13-inch Retina MacBook Pro Review (Late 2012)by Anand Lal Shimpi on November 13, 2012 2:53 AM EST
The 13-inch rMBP is a very fast system thanks to its combination of good silicon and a very fast SSD. Anyone looking to upgrade a MacBook Pro released before 2011 will see a measurable increase in performance. Where the decision is more difficult is if you're comparing a quad-core 15-inch MBP to the dual-core 13-inch rMBP.
The 13-inch rMBP manages to boot much quicker than any other stock MacBook Pro, including the 15-inch model. Boot time is actually on par with the 2012 MacBook Air, which makes sense given the very similar internal hardware. The missing dGPU likely shaves off some pre-boot initialization time in addition to reducing the actual OS load time. The end result is a system that can boot (and reboot) incredibly quickly.
Raw CPU performance is good, but clearly behind the 15-inch rMBP. The 15-inch model I'm comparing to here is the $2799 configuration with 2.6GHz quad-core CPU (max turbo = 3.6GHz). The single threaded Cinebench 11.5 test really shows the difference in single threaded performance here (+17%) which maps almost perfectly to the difference in max turbo (+16%). I would assume that the upgraded Core i7 option for the 13-inch rMBP would erase this gap since it can also turbo up to 3.6GHz. If you're comparing to a pre-2011 15-inch MacBook Pro, the 13-inch rMBP is faster which is a good point for those looking to upgrade an older machine and want a lot more portability.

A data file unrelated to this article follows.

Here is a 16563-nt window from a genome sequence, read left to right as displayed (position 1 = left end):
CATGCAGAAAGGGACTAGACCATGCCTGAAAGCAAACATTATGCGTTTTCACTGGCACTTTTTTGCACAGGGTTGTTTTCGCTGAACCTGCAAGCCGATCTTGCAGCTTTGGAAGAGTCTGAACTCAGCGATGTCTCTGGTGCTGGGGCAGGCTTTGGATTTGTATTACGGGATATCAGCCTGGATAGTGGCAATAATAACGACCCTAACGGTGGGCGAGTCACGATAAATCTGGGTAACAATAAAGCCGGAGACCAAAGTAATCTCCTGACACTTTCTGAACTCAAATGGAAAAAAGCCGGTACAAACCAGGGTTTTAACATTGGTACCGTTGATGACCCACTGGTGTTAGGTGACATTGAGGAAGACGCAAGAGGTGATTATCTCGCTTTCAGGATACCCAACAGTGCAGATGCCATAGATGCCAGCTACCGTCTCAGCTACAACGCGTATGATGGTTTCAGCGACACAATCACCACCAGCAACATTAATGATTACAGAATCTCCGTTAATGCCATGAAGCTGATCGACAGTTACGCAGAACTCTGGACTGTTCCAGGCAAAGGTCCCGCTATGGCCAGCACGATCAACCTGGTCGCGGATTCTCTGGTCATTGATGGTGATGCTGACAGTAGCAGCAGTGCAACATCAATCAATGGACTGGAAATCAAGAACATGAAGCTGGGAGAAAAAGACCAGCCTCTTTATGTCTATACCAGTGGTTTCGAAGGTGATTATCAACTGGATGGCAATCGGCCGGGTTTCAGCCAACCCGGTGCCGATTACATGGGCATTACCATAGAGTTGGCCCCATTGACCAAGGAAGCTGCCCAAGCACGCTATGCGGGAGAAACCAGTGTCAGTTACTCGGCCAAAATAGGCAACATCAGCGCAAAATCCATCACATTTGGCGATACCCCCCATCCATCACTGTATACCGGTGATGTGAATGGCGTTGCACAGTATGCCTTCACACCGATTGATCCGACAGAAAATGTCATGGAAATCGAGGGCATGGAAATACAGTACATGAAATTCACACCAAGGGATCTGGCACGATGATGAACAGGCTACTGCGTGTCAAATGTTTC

Compared to the 2012 MacBook Air, the 13-inch rMBP is slightly faster than the base configuration although it lags behind the upgraded Core i7 part in the upgraded 13 (a similarly upgraded rMBP would be faster however). This really serves to show the strength of Intel's Turbo Boost. Even though the MBA ends up using 17W parts, available thermal headroom allows it to hit clock speeds that equal the 13-inch rMBP.
Although single threaded performance is clearly competitive, it's multithreaded performance where the quad-core 15-inch rMBP really pulls ahead. The multithreaded Cinebench 11.5 test really shows the best case scenario for the 15-inch rMBP, but there are still big deltas if we look at our video transcoding tests using iMovie:
Importing isn't as heavily threaded and thus the performance advantage for the quad-core 15 is only 24%.
The export task takes 75% longer however.
If you're an active Final Cut Pro X user, you'll want to opt for the 15-inch rMBP. The added performance offered by twice the cores (and in this case, even higher clocks) just can't be ignored. Anyone doing real video work is going to want four cores.
Our photo workloads are no less forgiving. The 13-inch rMBP is clearly a fast machine thanks to its integrated SSD, but the 15-inch model is just significantly faster. The MacBook Air comparison is very close across the board. Although there's more thermal headroom offered by the 13-inch rMBP chassis, max turbo frequencies are very similar between the MBA and 13-inch rMBP models which results in peak performance looking very similar. What makes the 13-inch rMBP a "Pro" machine is really about the display first, not performance.